Old Testament Overview

Teachings of Rev. Walter "Lucky" Arnold, as recorded by Sara McDonnell

 The Hebrew Bible, Tanakh, Old Testament

(The Hebrew Bible or Old Testament, is known as the Tanakh, which is an acronym derived from the three major divisions of the book "TaNaKh." The first division is the Torah. It is comprised of the first five books, known also as the Books of Moses or the teachings or law. The second division is the Nevi'im, for Prophets, and the third division is the Ketuvim, the Writings.)

The Torah (Genesis, Exodus, Leviticus, Numbers, Deuteronomy)

Genesis is the historical prologue that introduces the Sovereign and the Subjects. God is introduced as Creator, Ruler and Redeemer or Rescuer or Restorer.

Exodus is the Covenantal Document that forms the family into a nation, and creates a nation without a territory. . .but a realm governed by Torah.

Leviticus tells how to restore and maintain relationship between a perfect God and an imperfect people. It is a book about reconciliation. It is a directive for worship.

Numbers resumes the narrative as prophesy and documents Godís faithfulness and Israelís unfaithfulness. Israel had a spotty record of following God.

Deuteronomy is the updated constitution for life in the land. It is a key to understanding the ministry of Jesus. It is a series of five speeches by Moses on the plains of Moab, when Israel was preparing to enter the Promised Land. The Exodus generation had died out and Moses was instructing the people how to live in the Promised Land.

The Nevi'im (Joshua, Judges, 1st and 2nd Samuel, 1st and 2nd Kings, Isaiah, Jeremiah, Ezekiel, and the twelve minor prophets: Hosea, Joel, Amos, Obadiah, Jonah, Micah, Nahum, Habakkuk, Zephaniah, Haggai, Zechariah, Malachi)

God asks, ďWhy have you done this?Ē The prophets and prophesy document and prosecute Godís case against Israelís covenant unfaithfulness. The prophets prosecute the case, on the basis of the covenant stipulations and promise a blessed future or warn or threaten a dark future based on the covenant sanctions of Leviticus 26 and Deuteronomy 28. (Jesusí miracles can often be seen as the sovereign administration of these covenant sanctions of blessing and curse.) The message of the prophets, particularly the writing prophets, issue a call to repentance based on Leviticus 26:40, calling on those with ears to hear to repent and confess and seek restoration of their relationship with God.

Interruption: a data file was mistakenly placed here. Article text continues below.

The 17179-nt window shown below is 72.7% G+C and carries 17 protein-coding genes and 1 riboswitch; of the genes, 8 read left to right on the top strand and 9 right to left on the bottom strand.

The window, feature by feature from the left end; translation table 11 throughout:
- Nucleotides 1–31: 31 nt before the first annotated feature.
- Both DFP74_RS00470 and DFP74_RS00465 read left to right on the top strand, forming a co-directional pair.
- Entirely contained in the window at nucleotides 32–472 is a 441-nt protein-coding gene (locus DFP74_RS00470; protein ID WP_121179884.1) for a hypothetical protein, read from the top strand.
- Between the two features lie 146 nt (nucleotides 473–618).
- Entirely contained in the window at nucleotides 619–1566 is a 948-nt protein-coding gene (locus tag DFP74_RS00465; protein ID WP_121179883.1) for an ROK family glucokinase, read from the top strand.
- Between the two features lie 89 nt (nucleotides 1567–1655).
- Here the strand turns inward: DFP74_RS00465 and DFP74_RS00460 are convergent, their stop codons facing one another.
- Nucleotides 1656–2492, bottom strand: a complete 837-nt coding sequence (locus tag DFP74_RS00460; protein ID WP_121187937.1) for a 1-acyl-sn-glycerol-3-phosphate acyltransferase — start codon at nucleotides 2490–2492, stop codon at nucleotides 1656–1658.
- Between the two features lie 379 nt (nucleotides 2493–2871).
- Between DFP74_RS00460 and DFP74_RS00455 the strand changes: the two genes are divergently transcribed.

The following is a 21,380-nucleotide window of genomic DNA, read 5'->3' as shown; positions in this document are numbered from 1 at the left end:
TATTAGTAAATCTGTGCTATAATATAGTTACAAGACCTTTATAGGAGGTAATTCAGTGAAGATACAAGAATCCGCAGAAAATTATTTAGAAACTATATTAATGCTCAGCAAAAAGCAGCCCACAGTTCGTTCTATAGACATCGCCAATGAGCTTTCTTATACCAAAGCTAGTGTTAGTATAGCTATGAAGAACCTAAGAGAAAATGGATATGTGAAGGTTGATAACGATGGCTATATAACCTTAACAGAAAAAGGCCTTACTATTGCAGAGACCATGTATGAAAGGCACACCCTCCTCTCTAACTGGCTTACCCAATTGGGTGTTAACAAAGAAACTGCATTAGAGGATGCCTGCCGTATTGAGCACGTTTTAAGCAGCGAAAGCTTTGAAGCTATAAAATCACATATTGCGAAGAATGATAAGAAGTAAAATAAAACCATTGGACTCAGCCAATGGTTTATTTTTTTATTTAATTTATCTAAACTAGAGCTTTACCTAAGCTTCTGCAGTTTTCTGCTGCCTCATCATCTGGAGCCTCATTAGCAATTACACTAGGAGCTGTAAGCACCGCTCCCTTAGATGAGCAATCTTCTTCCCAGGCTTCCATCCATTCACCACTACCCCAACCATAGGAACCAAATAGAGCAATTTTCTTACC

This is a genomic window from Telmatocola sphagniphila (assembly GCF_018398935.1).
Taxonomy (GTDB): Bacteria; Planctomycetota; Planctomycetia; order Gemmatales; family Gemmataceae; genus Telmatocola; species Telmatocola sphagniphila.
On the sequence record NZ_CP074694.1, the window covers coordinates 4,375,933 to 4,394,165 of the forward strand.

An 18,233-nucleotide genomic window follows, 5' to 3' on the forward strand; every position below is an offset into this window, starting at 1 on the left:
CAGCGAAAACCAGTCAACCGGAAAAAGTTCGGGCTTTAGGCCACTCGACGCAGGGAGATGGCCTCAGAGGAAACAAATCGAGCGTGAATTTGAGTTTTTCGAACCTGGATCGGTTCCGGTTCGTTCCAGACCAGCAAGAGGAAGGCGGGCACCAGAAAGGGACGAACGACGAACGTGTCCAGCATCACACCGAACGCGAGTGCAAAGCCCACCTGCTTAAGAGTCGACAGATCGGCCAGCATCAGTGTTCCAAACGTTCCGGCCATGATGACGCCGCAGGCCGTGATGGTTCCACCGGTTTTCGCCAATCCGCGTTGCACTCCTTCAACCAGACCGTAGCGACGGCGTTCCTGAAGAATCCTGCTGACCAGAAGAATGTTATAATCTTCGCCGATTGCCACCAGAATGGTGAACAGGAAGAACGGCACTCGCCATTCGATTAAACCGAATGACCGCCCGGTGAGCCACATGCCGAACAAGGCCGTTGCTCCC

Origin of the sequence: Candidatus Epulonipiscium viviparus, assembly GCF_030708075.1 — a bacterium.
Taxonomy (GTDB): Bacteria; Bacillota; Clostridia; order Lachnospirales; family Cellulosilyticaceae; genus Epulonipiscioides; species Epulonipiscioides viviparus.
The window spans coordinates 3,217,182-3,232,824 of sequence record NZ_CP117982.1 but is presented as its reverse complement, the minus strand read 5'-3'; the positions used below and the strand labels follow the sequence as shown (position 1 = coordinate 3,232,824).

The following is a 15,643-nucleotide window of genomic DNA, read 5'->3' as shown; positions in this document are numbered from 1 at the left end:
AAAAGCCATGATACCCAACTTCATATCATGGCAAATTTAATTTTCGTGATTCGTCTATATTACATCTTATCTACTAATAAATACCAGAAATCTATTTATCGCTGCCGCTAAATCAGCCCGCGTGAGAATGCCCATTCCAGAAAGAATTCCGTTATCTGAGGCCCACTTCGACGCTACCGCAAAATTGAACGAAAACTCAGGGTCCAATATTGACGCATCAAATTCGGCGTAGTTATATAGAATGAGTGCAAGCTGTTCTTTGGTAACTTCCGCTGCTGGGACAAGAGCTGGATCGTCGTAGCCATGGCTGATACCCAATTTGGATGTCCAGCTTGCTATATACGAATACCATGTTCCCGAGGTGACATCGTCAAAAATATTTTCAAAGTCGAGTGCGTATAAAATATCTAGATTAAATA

The former prophets, Joshua, Judges, 1 and 2 Samuel, and 1 and 2 Kings document the relationship and application of the TORAH to the relationship. Israel is indicted and convicted for breaking covenant. In Judges 2 the Angel of the Lord, the pre-incarnate Christ, prosecutes the case against Israel. In Judges 6 the Prophet stands in the place of the Angel of the Lord as the Prosecutor of Godís complaint against his people. The prophets bring Godís message to the people and play the role of prosecutor. The former prophets act as court stenographers, but in 2 Kings 18 there is a change in covenant diplomacy. A direct appeal is made by the Great King to the people, rather than simply calling the vassal king to account. God's message is "Your king will lead to your destruction, but to those who will listen, be reconciled to me before judgment comes."

The writing prophets do not address all of Israel, but speak only to a remnant. This message to the remnant from the prophets is written in poetic, musical language that may be sung so it reaches the hearts of the remnant. Their writing is in sermons, ballads, and anthems to the remnant. The prophets speak of waiting on the rescue and the future of the remnant, but judgment to the masses. Isaiah 40 writes of Godís return in glory and first mentions good news in Isaiah 40:9, see also Isaiah 52:7 and 61:1.

The Ketuvim (Ruth, Psalms, Job, Proverbs, Ecclesiastes, Song of Solomon, Lamentations, Daniel, Esther, Ezra, Nehemiah, and I and II Chronicles)

Israelís response is found in the wisdom books of Job, Ecclesiastes, Psalms, and Proverbs.

Interestingly, if we compared the founding documents of the USA with the Torah, the Declaration of Independence would be parallel to Genesis; the Articles of Confederation would be parallel to Exodus; and the Constitution would be parallel to Deuteronomy.

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